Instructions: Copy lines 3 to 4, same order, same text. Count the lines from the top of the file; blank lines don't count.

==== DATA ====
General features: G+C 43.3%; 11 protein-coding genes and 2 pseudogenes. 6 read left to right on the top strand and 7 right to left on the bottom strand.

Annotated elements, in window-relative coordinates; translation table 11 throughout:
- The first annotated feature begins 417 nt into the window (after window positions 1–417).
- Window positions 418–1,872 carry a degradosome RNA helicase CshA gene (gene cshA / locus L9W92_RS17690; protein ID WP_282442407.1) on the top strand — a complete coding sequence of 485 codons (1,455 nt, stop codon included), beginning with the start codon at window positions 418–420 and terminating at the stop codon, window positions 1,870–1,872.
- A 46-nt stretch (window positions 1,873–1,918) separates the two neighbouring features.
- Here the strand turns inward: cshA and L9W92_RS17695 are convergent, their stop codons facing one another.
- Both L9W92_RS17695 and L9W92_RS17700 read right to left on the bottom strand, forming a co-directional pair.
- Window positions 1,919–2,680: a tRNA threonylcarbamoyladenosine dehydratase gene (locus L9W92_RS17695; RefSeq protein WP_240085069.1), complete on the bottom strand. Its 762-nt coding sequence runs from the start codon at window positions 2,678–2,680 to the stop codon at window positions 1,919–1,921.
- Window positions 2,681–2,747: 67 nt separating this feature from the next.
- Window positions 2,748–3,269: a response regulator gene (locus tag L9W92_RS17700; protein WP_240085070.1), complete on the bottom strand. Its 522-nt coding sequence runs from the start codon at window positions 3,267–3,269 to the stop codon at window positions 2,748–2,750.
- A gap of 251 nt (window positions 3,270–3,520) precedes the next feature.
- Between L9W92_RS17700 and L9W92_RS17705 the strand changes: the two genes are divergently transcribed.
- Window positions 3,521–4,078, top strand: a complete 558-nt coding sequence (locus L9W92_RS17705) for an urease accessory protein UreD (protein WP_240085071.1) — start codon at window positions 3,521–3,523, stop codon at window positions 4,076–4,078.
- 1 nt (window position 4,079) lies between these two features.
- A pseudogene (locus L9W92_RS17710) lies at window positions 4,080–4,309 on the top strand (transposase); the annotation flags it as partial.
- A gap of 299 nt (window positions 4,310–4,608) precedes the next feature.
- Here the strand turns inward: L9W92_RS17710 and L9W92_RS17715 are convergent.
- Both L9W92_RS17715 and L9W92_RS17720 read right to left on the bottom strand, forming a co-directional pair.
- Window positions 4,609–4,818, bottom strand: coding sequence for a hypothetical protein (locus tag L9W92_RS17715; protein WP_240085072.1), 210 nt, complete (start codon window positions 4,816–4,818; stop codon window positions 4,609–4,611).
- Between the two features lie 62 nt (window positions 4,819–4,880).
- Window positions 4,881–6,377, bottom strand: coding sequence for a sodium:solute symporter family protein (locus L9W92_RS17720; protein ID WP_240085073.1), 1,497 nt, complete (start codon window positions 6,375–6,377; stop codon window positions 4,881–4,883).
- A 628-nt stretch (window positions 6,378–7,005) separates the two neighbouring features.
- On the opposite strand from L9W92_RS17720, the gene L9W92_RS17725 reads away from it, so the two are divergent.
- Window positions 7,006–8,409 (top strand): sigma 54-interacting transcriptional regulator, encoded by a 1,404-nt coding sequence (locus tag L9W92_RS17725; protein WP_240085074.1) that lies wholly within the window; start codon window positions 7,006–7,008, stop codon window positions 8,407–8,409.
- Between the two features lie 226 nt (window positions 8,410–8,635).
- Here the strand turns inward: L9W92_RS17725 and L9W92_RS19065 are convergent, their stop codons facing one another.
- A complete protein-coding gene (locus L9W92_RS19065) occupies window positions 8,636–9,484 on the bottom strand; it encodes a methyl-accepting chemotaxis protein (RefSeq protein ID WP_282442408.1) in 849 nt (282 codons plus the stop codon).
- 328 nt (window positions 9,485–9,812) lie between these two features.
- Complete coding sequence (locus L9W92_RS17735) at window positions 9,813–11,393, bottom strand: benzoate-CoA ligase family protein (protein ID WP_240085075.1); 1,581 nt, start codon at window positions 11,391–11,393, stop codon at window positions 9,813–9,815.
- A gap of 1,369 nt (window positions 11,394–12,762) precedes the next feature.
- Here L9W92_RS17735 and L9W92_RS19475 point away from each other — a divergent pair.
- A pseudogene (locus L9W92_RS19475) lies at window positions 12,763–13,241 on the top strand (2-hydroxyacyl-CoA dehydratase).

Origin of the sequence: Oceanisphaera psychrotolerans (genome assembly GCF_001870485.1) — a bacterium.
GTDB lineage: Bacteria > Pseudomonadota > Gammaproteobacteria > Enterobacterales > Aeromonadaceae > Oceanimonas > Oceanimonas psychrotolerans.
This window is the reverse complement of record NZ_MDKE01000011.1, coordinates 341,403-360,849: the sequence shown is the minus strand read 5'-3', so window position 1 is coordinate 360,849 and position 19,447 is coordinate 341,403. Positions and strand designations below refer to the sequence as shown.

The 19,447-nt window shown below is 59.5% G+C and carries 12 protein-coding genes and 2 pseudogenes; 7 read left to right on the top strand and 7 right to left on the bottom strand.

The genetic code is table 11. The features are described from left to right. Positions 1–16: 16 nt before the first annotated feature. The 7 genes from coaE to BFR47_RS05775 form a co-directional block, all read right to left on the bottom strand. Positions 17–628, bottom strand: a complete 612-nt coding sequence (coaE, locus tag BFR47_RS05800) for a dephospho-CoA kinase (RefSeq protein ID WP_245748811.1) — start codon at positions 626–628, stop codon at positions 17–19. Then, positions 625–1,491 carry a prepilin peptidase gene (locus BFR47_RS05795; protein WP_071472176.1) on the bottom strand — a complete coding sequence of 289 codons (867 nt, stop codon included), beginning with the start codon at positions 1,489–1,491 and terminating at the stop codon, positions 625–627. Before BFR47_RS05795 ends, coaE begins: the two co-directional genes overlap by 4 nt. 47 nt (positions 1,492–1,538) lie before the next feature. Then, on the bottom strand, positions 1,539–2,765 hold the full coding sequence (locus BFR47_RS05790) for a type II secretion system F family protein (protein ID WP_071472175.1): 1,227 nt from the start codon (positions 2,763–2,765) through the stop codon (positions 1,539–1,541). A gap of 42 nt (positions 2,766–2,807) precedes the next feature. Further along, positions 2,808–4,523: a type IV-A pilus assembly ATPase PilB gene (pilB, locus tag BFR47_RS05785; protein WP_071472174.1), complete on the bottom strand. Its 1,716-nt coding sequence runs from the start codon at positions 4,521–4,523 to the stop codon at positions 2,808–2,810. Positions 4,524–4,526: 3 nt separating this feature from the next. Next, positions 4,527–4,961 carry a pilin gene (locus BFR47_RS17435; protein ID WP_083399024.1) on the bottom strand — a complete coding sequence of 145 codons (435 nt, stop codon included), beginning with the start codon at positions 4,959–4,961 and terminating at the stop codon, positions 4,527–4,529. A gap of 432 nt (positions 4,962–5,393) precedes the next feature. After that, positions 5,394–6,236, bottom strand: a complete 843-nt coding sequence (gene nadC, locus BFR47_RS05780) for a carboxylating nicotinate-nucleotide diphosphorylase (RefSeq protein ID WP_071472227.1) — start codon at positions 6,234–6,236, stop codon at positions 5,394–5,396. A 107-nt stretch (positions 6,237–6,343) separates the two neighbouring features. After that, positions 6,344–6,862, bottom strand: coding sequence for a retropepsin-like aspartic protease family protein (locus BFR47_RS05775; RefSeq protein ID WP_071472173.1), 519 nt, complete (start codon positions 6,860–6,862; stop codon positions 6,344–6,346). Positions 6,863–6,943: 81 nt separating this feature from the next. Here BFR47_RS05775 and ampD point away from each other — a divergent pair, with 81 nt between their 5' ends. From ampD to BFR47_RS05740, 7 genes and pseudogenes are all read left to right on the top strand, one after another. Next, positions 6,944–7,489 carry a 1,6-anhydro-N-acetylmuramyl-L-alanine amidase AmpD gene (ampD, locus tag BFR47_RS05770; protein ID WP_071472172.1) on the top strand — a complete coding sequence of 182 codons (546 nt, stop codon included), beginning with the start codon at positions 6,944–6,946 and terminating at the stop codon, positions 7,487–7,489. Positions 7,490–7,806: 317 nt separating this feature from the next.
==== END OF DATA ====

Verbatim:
- The first annotated feature begins 417 nt into the window (after window positions 1–417).
- Window positions 418–1,872 carry a degradosome RNA helicase CshA gene (gene cshA / locus L9W92_RS17690; protein ID WP_282442407.1) on the top strand — a complete coding sequence of 485 codons (1,455 nt, stop codon included), beginning with the start codon at window positions 418–420 and terminating at the stop codon, window positions 1,870–1,872.